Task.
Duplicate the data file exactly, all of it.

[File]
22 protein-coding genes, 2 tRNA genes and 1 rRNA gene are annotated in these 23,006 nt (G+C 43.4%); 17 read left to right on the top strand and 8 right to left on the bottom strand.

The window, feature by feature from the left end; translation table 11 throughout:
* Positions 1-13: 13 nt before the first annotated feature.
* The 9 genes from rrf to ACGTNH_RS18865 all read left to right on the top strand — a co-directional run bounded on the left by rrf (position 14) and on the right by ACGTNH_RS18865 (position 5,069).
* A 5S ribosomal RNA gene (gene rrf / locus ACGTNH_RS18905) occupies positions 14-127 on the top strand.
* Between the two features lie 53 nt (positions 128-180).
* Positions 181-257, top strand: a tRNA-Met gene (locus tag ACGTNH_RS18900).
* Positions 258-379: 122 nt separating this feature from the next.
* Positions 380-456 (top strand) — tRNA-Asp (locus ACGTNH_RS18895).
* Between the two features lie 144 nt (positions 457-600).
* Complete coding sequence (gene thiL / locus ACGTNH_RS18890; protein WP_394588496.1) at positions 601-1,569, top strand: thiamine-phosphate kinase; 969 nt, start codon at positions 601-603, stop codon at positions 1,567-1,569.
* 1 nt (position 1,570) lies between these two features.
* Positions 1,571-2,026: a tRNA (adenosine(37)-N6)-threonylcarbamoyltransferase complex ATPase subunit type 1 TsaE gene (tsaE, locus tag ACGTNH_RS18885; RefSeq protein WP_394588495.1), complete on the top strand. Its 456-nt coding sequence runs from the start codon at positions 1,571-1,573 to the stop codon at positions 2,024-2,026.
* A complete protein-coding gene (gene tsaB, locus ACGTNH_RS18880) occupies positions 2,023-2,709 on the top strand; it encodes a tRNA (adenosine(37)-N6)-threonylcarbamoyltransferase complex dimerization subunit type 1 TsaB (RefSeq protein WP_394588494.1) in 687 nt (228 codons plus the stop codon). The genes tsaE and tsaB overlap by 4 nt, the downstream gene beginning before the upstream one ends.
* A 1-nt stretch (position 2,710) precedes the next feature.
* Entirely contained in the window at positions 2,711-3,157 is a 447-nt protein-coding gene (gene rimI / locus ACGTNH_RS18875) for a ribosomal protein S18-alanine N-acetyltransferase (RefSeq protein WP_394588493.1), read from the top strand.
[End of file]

22 protein-coding genes, 2 tRNA genes and 1 rRNA gene are annotated in these 23,006 nt (G+C 43.4%); 17 read left to right on the top strand and 8 right to left on the bottom strand.

The window, feature by feature from the left end; translation table 11 throughout:
* Positions 1-13: 13 nt before the first annotated feature.
* The 9 genes from rrf to ACGTNH_RS18865 all read left to right on the top strand — a co-directional run bounded on the left by rrf (position 14) and on the right by ACGTNH_RS18865 (position 5,069).
* A 5S ribosomal RNA gene (gene rrf / locus ACGTNH_RS18905) occupies positions 14-127 on the top strand.
* Between the two features lie 53 nt (positions 128-180).
* Positions 181-257, top strand: a tRNA-Met gene (locus tag ACGTNH_RS18900).
* Positions 258-379: 122 nt separating this feature from the next.
* Positions 380-456 (top strand) — tRNA-Asp (locus ACGTNH_RS18895).
* Between the two features lie 144 nt (positions 457-600).
* Complete coding sequence (gene thiL / locus ACGTNH_RS18890; protein WP_394588496.1) at positions 601-1,569, top strand: thiamine-phosphate kinase; 969 nt, start codon at positions 601-603, stop codon at positions 1,567-1,569.
* 1 nt (position 1,570) lies between these two features.
* Positions 1,571-2,026: a tRNA (adenosine(37)-N6)-threonylcarbamoyltransferase complex ATPase subunit type 1 TsaE gene (tsaE, locus tag ACGTNH_RS18885; RefSeq protein WP_394588495.1), complete on the top strand. Its 456-nt coding sequence runs from the start codon at positions 1,571-1,573 to the stop codon at positions 2,024-2,026.
* A complete protein-coding gene (gene tsaB, locus ACGTNH_RS18880) occupies positions 2,023-2,709 on the top strand; it encodes a tRNA (adenosine(37)-N6)-threonylcarbamoyltransferase complex dimerization subunit type 1 TsaB (RefSeq protein WP_394588494.1) in 687 nt (228 codons plus the stop codon). The genes tsaE and tsaB overlap by 4 nt, the downstream gene beginning before the upstream one ends.
* A 1-nt stretch (position 2,710) precedes the next feature.
* Entirely contained in the window at positions 2,711-3,157 is a 447-nt protein-coding gene (gene rimI / locus ACGTNH_RS18875) for a ribosomal protein S18-alanine N-acetyltransferase (RefSeq protein WP_394588493.1), read from the top strand.